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Epic poetry is poetry that has a broad theme, a broad setting, substantial length, and various other characteristics that make it seem “larger than life” when compared to other literary works. Some who are experienced with this type of work would refer to epic types of poetry as “gothic” in the sense that both of these words indicate a grandiosity of style. The word epic, much like the word epistolic, which refers to the writing of a letter, comes from the Greek word for “writing” or “written word/story.”
Linguistic and literary experts can identify some basic categories of epic poetry. One of these is epic poems that are attributed to a specific author. The other is epic poetry that is not linked to a specific author, but developed within a society over time.
In looking at the latter form of epic poetry, experts can identify epics that pre-literate societies generated through oral or verbal tradition. Some of the major examples of this form of epic poetry attempt to explain a cosmology or identify various gods or deities. Another type of epic poetry, which has a more specific origin, can still be seen as epic poetry that originated within a general societal context. For example, the epic poem Parsifal, attributed to Chretien de Troyes, can be seen as an attempt to reveal a broad set of ideas related to the birth of what we now call Western civilization. Another epic that is commonly studied in the context of cultural evolution in English is the epic Beowulf, written in Old English.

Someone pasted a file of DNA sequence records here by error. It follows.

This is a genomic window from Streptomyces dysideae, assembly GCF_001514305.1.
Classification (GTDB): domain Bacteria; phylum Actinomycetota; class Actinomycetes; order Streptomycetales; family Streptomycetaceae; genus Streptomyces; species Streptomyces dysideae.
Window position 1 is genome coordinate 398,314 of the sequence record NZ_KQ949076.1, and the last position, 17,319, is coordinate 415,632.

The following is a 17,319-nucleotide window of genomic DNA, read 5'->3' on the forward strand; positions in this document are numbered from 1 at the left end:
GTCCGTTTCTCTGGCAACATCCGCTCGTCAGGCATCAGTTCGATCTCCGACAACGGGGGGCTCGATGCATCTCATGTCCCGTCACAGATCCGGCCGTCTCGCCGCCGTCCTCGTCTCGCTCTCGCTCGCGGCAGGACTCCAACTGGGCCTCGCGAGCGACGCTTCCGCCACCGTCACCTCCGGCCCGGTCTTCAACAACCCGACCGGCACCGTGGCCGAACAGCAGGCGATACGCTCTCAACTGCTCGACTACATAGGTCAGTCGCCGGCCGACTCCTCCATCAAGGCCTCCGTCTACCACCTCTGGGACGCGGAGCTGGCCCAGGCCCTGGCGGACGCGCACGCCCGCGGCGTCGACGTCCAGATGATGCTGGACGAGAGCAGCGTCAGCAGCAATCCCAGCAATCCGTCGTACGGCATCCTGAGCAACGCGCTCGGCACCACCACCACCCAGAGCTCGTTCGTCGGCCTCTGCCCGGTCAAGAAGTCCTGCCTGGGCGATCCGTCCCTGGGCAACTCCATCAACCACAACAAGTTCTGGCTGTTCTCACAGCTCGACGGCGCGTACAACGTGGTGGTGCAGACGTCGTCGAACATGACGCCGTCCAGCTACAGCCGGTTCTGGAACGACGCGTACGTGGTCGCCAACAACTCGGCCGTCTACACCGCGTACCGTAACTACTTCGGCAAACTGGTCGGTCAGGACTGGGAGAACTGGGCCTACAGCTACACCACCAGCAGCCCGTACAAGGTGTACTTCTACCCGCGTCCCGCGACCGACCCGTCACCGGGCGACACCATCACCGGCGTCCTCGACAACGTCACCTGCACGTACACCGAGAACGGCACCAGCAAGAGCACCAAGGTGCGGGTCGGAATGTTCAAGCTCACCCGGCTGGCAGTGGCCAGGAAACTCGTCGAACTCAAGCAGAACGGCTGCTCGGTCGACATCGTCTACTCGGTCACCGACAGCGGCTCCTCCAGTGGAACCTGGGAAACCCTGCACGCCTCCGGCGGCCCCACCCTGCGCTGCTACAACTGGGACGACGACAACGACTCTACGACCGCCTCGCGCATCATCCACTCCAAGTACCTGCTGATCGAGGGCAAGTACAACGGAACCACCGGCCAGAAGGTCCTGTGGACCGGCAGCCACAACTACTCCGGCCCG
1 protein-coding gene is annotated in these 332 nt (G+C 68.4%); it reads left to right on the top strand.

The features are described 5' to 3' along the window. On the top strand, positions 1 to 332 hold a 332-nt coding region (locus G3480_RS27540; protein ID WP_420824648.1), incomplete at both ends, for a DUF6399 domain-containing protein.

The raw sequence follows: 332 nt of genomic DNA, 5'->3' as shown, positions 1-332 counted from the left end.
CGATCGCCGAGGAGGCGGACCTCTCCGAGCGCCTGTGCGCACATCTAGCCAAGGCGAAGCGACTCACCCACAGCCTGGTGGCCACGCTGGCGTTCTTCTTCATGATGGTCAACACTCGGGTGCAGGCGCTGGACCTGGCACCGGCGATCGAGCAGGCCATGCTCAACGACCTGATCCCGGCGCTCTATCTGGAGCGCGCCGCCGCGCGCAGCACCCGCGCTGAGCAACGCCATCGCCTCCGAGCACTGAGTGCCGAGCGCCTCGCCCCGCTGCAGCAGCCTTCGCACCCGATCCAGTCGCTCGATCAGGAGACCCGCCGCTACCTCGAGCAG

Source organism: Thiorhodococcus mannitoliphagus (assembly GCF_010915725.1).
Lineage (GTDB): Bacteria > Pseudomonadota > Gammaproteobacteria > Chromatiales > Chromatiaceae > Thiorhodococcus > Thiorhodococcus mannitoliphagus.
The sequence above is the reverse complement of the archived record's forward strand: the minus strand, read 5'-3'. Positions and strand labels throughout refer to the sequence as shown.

Other epic poems have well-identified authors. Some of these are studied in many universities and schools around the world. Two common examples are those of Dante’s Inferno and John Milton’s Paradise Lost.
Some literary authorities have developed a set of usual characteristics of epic poems. Besides the length and breadth of setting and scope, epic poetry also often involves defined heroes or antiheroes, contains long monologues, and features long lists of characters or other elements of the poem. To take the example of Paradise lost, the inclusion of extremely long lists of spiritual entities, as well as the developed characters, exemplifies the type of writing common in epic poems, although this popular epic may not have the same development of hero or antagonist, for example, as Beowulf, Parsifal, or some other epics related to gods or immortals.
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